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Text mining methods allow us to highlight the most frequently used keywords in a paragraph of texts. One can create a word cloud, also referred as text cloud or tag cloud, which is a visual representation of text data.

The procedure of creating word clouds is very simple in R if you know the different steps to execute. The text mining package (tm) and the word cloud generator package (wordcloud) are available in R for helping us to analyze texts and to quickly visualize the keywords as a word cloud.

In this article, we’ll describe, step by step, how to generate word clouds using the R software.

## 3 reasons you should use word clouds to present your text data

1. Word clouds add simplicity and clarity. The most used keywords stand out better in a word cloud
2. Word clouds are a potent communication tool. They are easy to understand, to be shared and are impactful
3. Word clouds are visually engaging than a table data

## Who is using word clouds ?

• Researchers : for reporting qualitative data
• Marketers : for highlighting the needs and pain points of customers
• Educators : to support essential issues
• Politicians and journalists
• social media sites : to collect, analyze and share user sentiments

## The 5 main steps to create word clouds in R

### Step 1: Create a text file

In the following examples, I’ll process the “I have a dream speech” from “Martin Luther King” but you can use any text you want :

• Copy and paste the text in a plain text file (e.g : ml.txt)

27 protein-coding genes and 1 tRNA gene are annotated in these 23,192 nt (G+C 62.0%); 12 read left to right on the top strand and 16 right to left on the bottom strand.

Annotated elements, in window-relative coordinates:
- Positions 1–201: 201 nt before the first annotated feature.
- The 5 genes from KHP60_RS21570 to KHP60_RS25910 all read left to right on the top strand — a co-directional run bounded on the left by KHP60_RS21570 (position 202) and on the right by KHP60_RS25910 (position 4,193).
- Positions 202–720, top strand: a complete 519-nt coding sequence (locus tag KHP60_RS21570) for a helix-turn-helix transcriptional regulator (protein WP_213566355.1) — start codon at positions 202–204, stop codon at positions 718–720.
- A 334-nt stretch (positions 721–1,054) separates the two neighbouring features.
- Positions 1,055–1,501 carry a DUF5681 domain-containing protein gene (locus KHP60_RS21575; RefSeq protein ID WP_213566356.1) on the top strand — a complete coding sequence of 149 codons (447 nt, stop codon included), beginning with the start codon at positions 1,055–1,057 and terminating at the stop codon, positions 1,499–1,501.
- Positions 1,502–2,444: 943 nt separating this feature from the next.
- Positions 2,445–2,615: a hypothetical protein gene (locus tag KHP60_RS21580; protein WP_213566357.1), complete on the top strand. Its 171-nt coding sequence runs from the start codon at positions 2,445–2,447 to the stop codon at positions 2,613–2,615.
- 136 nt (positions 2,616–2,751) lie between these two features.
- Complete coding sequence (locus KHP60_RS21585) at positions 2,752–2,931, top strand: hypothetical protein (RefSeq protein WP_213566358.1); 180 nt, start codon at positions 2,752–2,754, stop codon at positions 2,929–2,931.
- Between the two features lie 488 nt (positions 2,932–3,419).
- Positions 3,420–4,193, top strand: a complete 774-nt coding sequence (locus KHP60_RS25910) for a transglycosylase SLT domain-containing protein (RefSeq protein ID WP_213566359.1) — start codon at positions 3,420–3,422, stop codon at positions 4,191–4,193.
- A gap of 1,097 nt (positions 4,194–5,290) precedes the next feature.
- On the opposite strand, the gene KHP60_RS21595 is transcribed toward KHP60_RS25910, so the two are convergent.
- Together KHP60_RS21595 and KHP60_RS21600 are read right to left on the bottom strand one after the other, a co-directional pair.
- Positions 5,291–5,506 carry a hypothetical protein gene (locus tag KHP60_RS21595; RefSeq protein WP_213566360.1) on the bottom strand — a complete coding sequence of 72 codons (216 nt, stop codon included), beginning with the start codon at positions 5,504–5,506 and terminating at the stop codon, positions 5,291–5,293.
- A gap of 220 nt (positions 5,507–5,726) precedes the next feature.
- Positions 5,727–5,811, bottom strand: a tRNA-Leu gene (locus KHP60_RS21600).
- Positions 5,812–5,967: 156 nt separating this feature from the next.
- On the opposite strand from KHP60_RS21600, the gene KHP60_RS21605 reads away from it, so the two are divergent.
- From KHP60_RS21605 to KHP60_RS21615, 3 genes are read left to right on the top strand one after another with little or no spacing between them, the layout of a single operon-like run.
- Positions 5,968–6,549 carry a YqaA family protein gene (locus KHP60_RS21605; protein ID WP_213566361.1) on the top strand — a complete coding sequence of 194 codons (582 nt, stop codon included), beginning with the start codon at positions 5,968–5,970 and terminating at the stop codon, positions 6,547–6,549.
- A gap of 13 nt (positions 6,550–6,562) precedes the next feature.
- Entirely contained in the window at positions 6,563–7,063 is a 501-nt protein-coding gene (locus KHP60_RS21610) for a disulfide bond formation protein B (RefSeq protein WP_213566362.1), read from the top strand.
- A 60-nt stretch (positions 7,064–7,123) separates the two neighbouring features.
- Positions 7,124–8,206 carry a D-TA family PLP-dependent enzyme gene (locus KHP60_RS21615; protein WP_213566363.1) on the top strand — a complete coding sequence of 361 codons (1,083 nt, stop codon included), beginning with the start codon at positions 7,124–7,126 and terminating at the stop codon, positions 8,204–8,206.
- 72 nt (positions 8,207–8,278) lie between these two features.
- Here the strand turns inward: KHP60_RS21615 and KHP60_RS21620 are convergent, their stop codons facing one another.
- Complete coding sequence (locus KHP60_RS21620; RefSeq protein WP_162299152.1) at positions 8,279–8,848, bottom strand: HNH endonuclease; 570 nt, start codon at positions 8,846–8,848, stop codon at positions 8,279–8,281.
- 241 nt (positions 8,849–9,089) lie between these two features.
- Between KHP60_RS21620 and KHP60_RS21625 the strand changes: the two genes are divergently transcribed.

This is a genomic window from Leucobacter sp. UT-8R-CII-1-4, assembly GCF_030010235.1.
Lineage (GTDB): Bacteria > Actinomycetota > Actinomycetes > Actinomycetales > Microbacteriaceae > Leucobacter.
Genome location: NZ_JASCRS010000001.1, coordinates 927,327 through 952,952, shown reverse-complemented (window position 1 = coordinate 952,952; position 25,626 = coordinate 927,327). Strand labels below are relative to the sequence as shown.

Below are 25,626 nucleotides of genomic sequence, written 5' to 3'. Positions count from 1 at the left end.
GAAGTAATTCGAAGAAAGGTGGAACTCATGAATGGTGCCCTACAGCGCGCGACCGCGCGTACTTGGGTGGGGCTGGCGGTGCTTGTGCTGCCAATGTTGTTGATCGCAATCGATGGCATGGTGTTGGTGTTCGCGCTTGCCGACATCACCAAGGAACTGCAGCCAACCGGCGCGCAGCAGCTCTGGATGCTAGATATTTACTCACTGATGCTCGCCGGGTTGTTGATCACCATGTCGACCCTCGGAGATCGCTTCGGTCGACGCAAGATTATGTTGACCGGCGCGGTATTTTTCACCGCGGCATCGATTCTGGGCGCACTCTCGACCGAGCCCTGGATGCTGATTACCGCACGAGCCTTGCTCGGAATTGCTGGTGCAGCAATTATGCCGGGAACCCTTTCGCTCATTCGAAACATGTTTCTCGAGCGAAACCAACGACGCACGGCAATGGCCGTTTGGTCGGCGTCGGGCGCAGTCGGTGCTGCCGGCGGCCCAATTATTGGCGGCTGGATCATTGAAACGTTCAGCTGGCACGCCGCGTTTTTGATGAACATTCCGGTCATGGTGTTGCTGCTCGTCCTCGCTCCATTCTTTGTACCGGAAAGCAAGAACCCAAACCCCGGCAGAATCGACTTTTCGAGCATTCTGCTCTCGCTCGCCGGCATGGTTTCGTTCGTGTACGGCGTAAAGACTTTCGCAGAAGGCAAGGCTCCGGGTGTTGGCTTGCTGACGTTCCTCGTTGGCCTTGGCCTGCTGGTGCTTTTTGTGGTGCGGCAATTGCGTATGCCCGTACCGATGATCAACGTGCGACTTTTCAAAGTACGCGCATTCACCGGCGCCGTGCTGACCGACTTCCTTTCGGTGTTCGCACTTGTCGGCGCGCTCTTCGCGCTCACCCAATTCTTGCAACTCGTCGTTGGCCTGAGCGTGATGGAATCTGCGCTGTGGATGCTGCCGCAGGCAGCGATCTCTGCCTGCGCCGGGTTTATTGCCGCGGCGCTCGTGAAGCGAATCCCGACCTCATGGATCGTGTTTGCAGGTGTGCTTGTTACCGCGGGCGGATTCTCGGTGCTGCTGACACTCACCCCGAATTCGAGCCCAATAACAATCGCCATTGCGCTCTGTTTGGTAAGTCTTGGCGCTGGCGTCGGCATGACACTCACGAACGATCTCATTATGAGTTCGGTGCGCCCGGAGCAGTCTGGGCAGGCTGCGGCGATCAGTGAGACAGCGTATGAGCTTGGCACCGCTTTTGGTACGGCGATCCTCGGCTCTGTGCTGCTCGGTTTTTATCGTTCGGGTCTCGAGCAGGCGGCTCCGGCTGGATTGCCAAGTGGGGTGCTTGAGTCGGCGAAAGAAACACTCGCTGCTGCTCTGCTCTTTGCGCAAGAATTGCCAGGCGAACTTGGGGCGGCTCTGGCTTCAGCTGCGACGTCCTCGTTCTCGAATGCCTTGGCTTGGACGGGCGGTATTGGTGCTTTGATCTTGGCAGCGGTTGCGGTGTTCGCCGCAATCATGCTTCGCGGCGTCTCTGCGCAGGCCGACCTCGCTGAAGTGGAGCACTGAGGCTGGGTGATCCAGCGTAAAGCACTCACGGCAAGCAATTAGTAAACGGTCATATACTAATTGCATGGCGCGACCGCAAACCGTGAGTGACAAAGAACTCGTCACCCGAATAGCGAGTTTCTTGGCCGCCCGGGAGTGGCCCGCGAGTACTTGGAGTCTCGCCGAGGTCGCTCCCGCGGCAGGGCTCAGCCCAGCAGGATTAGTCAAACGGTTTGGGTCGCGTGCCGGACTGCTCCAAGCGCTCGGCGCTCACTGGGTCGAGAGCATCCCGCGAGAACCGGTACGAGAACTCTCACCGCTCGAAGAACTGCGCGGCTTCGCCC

• Save the file

Note that, the text should be saved in a plain text (.txt) file format using your favorite text editor.

### Step 2 : Install and load the required packages

Type the R code below, to install and load the required packages:

# Install
install.packages("tm")  # for text mining
install.packages("SnowballC") # for text stemming
install.packages("wordcloud") # word-cloud generator
install.packages("RColorBrewer") # color palettes
library("tm")
library("SnowballC")
library("wordcloud")
library("RColorBrewer")

### Step 3 : Text mining

The text is loaded using Corpus() function from text mining ™ package. Corpus is a list of a document (in our case, we only have one document).

1. We start by importing the text file created in Step 1

To import the file saved locally in your computer, type the following R code. You will be asked to choose the text file interactively.

In the example below, I’ll load a .txt file hosted on STHDA website:

# Read the text file from internet
filePath <- "http://www.sthda.com/sthda/RDoc/example-files/martin-luther-king-i-have-a-dream-speech.txt"
1. Load the data as a corpus
# Load the data as a corpus
docs <- Corpus(VectorSource(text))

VectorSource() function creates a corpus of character vectors

1. Inspect the content of the document
inspect(docs)

#### Text transformation

Transformation is performed using tm_map() function to replace, for example, special characters from the text.

Replacing “/”, “@” and “|” with space:

toSpace <- content_transformer(function (x , pattern ) gsub(pattern, " ", x))
docs <- tm_map(docs, toSpace, "/")
docs <- tm_map(docs, toSpace, "@")
docs <- tm_map(docs, toSpace, "\\|")

#### Cleaning the text

the tm_map() function is used to remove unnecessary white space, to convert the text to lower case, to remove common stopwords like ‘the’, “we”.

The information value of ‘stopwords’ is near zero due to the fact that they are so common in a language. Removing this kind of words is useful before further analyses. For ‘stopwords’, supported languages are danish, dutch, english, finnish, french, german, hungarian, italian, norwegian, portuguese, russian, spanish and swedish. Language names are case sensitive.

I’ll also show you how to make your own list of stopwords to remove from the text.